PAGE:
Posts tagged ‘Gleevec’
EHA 2011 patient advocacy session missing two or three doses of CML therapy per month may have serious impact on outcome
June 16th, 2011
Have you ever failed to complete a course of antibiotics or missed the occasional dose of a cancer drug thinking it won’t kill you?
An interesting presentation by David Marin of the Hammersmith Hospital at the recent European Hematology Association (EHA) Congress in London highlighted how missing two or three doses per month of tyrosine kinase inhibitors for Chronic Myeloid Leukemia (CML) may have a dramatic effect on outcome.
Pieter Droppert on Biotech Strategy Blog has written more about the patient advocacy session at EHA 2011 where Dr Marin presented on CML adherence.
As Sally Church discusses on her EHA video blog, better patient and physician education is needed about adherence along with packaging of drugs that encourages compliance.
The take home is that even if you feel better, continuing to take a treatment may the right course of action in the long-term.
If you are interested in more information about CML adherence, then Jan Geissler, who chaired the EHA patient advocacy session, has posted more information on the CML Advocates Network website.
June 15th, 2011
In case you missed the 16th Congress of the European Hematology Association (EHA) that took place this past weekend in London, Sally Church has produced a video blog with her highlights from the meeting.
It’s tough doing ASCO and EHA back-to-back, but Sally is a seasoned road warrior. In the video we even see her working on the plane!
In her video blog, Sally talks about new data from the Congress in AML, systemic anaplastic large cell lymphoma (sALCL), and how pharma/biotech companies can do more with their drug packaging to help promote patient adherence to drug treatments.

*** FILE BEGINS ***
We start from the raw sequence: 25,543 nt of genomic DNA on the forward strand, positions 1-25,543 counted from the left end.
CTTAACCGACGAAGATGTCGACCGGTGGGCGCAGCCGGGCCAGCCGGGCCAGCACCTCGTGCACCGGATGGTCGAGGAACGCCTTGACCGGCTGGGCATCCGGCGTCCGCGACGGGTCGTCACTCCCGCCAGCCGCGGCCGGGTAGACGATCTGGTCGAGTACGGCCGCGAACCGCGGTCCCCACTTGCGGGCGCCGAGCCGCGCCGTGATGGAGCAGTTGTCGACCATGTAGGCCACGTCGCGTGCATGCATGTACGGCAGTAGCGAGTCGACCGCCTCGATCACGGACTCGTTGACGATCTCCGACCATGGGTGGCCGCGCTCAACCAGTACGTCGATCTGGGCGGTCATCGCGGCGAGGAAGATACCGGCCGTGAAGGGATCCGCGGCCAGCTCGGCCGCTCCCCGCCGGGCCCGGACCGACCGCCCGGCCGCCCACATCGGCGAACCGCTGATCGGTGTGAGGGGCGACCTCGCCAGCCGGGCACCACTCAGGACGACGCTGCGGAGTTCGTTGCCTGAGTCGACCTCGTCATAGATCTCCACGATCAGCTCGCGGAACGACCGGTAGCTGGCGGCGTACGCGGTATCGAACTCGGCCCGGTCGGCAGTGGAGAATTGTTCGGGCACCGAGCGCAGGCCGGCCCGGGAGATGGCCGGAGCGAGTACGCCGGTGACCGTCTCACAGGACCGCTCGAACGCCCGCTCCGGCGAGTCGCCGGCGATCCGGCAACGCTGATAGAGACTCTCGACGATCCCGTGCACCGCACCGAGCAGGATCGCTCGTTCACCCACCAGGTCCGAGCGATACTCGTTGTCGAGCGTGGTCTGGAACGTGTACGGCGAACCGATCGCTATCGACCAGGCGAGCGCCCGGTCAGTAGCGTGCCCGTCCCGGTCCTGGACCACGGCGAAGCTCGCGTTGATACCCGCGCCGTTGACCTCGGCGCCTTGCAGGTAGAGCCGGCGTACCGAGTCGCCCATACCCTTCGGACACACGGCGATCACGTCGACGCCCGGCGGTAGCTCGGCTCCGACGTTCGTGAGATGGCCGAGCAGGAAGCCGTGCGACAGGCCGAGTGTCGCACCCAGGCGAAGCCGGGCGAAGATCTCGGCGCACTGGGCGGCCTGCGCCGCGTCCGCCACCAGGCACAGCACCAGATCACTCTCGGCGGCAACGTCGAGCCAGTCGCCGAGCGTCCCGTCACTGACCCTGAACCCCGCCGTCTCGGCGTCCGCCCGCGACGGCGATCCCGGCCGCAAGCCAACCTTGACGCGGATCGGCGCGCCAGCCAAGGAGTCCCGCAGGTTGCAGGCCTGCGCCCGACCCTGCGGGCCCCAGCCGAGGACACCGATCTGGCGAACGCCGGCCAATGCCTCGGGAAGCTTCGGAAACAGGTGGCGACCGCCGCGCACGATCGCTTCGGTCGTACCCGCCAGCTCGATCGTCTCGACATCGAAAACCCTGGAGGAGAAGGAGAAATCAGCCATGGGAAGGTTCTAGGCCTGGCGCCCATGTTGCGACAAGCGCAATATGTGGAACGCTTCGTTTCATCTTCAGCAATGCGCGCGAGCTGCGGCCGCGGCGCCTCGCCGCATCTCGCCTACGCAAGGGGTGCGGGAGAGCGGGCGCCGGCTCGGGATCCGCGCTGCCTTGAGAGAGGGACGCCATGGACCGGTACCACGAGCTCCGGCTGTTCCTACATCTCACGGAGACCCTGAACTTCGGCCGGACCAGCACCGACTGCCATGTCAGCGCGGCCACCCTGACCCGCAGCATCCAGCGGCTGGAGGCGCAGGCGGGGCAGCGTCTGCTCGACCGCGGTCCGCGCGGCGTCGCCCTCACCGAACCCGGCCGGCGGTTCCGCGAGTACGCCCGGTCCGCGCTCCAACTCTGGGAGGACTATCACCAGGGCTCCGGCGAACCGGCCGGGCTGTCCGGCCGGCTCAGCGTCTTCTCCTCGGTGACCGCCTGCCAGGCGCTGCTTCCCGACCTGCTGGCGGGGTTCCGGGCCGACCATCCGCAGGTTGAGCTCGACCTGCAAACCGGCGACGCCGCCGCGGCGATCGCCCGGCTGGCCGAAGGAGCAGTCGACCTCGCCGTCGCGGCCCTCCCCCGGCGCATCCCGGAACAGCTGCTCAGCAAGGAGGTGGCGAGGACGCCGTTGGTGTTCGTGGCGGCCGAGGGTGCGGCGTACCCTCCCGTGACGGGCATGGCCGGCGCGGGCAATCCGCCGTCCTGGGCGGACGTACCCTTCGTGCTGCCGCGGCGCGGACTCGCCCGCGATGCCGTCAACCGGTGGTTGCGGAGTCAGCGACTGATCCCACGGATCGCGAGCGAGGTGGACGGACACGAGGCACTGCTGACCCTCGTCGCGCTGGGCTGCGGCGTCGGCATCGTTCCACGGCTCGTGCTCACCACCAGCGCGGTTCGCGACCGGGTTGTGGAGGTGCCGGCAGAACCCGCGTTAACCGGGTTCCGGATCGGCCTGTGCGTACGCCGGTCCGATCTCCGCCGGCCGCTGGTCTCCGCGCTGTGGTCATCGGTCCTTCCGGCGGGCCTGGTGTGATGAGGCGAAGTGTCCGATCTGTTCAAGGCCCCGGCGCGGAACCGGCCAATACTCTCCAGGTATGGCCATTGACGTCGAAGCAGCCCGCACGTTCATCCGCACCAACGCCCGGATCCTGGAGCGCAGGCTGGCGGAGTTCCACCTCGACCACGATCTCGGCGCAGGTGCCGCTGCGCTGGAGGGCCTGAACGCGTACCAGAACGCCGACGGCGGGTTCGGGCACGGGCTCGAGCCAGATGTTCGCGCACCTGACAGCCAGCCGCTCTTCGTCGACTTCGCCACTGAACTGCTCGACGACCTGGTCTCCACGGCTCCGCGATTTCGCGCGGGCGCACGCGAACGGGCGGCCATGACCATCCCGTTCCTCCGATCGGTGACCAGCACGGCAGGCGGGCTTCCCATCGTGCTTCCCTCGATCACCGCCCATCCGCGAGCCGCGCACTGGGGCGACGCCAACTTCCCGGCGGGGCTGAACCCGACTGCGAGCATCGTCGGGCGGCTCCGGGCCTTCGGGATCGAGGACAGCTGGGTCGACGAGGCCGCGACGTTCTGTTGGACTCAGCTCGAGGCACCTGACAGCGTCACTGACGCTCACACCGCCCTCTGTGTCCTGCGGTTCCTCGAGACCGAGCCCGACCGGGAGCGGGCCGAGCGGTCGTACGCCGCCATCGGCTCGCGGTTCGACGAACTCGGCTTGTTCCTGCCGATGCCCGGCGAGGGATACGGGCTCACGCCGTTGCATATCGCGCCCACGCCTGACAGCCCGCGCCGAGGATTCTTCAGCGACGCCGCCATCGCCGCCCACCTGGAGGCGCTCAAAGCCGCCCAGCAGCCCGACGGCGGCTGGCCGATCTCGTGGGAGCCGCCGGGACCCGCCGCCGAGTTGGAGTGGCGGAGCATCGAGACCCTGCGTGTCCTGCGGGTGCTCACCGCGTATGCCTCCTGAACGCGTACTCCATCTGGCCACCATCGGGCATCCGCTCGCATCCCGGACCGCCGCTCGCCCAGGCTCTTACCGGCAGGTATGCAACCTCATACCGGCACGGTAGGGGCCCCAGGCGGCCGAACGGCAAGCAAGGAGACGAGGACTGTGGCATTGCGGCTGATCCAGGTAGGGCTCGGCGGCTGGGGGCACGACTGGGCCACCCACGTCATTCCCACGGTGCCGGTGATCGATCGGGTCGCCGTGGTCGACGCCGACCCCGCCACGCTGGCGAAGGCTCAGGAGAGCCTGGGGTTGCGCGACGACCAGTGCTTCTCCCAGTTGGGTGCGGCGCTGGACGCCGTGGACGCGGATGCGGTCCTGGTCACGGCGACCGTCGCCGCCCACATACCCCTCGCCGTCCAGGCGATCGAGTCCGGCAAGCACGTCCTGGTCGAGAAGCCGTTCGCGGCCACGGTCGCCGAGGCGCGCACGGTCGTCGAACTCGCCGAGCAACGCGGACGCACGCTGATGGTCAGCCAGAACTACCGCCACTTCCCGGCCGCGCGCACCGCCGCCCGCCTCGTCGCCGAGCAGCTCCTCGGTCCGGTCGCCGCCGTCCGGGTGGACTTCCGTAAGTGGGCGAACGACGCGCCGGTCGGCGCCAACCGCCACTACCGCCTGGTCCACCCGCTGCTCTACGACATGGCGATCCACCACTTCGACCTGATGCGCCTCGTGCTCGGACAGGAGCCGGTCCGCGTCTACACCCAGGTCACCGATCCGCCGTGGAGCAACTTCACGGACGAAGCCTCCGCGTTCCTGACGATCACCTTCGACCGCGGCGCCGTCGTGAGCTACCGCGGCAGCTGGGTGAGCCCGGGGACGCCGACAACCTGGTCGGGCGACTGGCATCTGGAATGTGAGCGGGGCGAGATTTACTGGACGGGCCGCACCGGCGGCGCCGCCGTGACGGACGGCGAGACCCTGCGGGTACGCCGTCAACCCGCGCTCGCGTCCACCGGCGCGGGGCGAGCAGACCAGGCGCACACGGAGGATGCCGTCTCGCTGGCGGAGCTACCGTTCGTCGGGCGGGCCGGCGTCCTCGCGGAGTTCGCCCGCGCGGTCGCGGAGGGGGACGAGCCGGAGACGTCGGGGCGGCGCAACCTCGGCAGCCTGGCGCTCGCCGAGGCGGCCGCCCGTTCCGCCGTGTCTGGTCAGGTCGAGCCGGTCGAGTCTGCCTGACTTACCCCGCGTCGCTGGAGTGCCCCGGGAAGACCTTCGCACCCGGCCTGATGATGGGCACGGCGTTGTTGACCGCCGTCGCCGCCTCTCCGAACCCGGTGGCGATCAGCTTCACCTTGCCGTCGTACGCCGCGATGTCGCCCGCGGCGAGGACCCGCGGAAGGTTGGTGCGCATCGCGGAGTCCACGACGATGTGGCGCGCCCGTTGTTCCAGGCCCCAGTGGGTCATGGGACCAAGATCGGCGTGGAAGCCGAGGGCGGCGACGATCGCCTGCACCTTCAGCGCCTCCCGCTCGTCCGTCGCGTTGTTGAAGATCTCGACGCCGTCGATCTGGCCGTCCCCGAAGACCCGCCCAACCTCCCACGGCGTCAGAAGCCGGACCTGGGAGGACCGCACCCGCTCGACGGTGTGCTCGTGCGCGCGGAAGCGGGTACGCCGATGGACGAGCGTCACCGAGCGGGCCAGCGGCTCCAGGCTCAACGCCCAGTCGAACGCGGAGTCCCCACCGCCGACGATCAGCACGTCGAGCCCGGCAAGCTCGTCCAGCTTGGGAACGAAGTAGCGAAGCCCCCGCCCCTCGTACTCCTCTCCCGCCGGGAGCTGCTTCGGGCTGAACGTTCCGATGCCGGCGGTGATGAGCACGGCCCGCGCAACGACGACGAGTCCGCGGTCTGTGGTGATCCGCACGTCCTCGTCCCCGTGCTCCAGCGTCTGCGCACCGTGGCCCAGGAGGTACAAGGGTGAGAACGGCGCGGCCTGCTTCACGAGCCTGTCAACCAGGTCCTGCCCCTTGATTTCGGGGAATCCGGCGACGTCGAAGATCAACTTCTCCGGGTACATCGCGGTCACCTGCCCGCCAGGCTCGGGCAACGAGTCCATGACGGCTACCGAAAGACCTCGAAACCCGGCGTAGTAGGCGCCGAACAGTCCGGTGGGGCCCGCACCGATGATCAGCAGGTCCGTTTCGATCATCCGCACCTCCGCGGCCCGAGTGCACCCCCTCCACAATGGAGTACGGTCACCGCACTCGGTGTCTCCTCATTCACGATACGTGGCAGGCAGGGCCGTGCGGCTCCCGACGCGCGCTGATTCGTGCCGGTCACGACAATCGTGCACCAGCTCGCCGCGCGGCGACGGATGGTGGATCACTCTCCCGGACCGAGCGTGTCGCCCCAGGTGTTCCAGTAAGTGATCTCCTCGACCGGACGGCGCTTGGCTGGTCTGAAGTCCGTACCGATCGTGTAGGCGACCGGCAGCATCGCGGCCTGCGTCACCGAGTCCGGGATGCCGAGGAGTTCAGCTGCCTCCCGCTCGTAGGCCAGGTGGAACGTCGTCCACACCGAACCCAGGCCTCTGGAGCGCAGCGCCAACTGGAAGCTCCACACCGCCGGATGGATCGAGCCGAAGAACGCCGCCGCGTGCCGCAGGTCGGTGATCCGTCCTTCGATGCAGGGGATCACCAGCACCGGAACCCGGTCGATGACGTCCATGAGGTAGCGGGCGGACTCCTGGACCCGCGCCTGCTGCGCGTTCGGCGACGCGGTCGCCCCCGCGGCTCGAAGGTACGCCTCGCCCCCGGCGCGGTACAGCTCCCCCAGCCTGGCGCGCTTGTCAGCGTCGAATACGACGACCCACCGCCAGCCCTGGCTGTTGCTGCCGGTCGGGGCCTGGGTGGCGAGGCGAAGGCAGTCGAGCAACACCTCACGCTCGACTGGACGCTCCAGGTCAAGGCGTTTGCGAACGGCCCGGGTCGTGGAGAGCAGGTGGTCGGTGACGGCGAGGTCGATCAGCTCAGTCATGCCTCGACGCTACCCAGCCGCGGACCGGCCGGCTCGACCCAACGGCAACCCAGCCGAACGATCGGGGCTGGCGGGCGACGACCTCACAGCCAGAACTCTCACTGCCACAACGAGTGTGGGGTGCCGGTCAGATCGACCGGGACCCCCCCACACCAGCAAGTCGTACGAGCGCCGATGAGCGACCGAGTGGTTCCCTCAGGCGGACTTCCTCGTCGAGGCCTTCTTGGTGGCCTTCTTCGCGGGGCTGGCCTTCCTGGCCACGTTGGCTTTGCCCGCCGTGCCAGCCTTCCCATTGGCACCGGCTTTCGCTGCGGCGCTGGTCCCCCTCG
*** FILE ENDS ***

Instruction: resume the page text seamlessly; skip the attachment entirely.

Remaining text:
Sally formerly worked at Novartis Oncology on imatinib (Gleevec®) in CML, so has expertise in this field. You can read more about EHA and hematology new products on Pharma Strategy Blog.
May 13th, 2011
One of our areas of focus at Icarus Consultants is helping pharma, biotech clients with their commercial strategy to bring new products to market. Sally Church worked in oncology new products at Novartis and brought Gleevec to market in the United States, so has first hand experience of what it takes to make this happen.
Key to new product success is understanding the market opportunity, and focusing your drug on targets that have both commercial and clinical justification. We spend a lot of our time writing powerpoint presentations that help clients make strategic new product development marketing and commercial decisions.
On Pharma Strategy Blog, Sally Church takes a look at the market for PARP inhibitors such as iniparib, olaparib and veliparib. She’s been writing about them since 2006!
Sally discusses the clinical trials that have taken place, and how poor trial design has contributed to the lack of success. You can read Sally’s in-depth review of what’s happening with the clinical development of PARP inhibitors on Pharma Strategy Blog.
May 5th, 2011
Sally Church invests a lot of her personal time in writing for Pharma Strategy Blog. With a focus on the science of new products and treatments in cancer and hematology, Sally willingly shares her passion, knowledge and expertise.